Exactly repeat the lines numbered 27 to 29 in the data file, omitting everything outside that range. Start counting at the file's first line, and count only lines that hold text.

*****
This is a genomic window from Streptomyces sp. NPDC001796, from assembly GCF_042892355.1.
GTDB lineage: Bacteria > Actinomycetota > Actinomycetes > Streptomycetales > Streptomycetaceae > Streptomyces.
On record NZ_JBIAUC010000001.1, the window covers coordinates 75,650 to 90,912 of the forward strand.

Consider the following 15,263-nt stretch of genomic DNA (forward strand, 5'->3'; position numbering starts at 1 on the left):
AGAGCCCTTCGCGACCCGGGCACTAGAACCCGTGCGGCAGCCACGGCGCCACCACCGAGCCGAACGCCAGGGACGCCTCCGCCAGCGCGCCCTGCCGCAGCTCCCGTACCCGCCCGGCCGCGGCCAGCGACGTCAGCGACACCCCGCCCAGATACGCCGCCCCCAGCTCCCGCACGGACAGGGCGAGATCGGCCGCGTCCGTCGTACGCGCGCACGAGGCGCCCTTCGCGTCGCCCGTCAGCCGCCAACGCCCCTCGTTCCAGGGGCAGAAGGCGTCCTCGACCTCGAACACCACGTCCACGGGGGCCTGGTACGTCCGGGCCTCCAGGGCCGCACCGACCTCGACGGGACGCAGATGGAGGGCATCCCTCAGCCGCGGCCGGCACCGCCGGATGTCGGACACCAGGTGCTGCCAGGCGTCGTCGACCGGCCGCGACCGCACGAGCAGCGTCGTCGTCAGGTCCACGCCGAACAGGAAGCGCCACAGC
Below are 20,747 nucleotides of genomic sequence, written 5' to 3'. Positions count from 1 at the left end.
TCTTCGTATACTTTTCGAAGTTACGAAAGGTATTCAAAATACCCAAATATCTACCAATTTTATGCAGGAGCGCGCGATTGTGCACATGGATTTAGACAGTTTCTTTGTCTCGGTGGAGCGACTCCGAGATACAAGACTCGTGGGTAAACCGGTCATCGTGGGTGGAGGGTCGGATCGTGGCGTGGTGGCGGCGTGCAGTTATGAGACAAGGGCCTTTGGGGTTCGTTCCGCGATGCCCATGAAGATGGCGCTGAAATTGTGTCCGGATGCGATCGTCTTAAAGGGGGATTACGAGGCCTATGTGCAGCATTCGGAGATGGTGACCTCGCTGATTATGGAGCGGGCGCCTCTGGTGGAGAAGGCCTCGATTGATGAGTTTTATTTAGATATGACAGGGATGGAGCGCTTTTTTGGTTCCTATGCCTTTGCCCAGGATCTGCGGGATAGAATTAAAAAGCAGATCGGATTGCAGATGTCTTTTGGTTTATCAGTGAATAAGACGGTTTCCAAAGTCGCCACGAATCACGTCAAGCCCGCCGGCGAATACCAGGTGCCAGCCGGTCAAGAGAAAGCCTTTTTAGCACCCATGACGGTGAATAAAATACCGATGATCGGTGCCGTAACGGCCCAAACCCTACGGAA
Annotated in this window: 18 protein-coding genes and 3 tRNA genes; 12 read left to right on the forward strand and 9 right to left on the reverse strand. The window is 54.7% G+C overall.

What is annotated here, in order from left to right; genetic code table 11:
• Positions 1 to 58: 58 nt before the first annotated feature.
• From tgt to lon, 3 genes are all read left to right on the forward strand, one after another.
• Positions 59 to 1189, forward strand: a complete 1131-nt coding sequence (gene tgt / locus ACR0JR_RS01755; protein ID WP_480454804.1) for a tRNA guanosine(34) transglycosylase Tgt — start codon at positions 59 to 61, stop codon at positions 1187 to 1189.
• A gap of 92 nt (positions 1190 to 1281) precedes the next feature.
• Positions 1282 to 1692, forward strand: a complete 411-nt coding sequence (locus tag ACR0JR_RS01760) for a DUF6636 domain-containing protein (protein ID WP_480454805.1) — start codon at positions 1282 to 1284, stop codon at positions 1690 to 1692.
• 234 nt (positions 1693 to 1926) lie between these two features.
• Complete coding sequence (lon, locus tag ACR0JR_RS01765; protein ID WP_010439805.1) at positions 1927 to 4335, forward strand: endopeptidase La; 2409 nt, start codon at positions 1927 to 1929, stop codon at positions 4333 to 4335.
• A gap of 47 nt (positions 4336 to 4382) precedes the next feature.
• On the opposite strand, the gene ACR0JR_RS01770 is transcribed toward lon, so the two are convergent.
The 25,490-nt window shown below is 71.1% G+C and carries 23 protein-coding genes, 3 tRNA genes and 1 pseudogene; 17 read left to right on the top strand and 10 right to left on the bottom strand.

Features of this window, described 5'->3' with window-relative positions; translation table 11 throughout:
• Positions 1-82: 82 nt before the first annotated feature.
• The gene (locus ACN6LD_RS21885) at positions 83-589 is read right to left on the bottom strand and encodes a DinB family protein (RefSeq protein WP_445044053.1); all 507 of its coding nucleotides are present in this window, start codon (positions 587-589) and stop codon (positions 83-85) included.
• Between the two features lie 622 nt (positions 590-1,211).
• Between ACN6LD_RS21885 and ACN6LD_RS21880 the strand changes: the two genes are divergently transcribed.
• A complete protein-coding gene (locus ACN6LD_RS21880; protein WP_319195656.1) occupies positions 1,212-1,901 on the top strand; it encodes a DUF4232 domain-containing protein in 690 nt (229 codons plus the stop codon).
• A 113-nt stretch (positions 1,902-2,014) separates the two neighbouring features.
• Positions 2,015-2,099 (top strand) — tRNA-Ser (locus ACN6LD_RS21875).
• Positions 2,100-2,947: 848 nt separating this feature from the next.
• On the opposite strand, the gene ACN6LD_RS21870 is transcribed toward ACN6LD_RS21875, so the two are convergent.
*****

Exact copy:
• Positions 2,015-2,099 (top strand) — tRNA-Ser (locus ACN6LD_RS21875).
• Positions 2,100-2,947: 848 nt separating this feature from the next.
• On the opposite strand, the gene ACN6LD_RS21870 is transcribed toward ACN6LD_RS21875, so the two are convergent.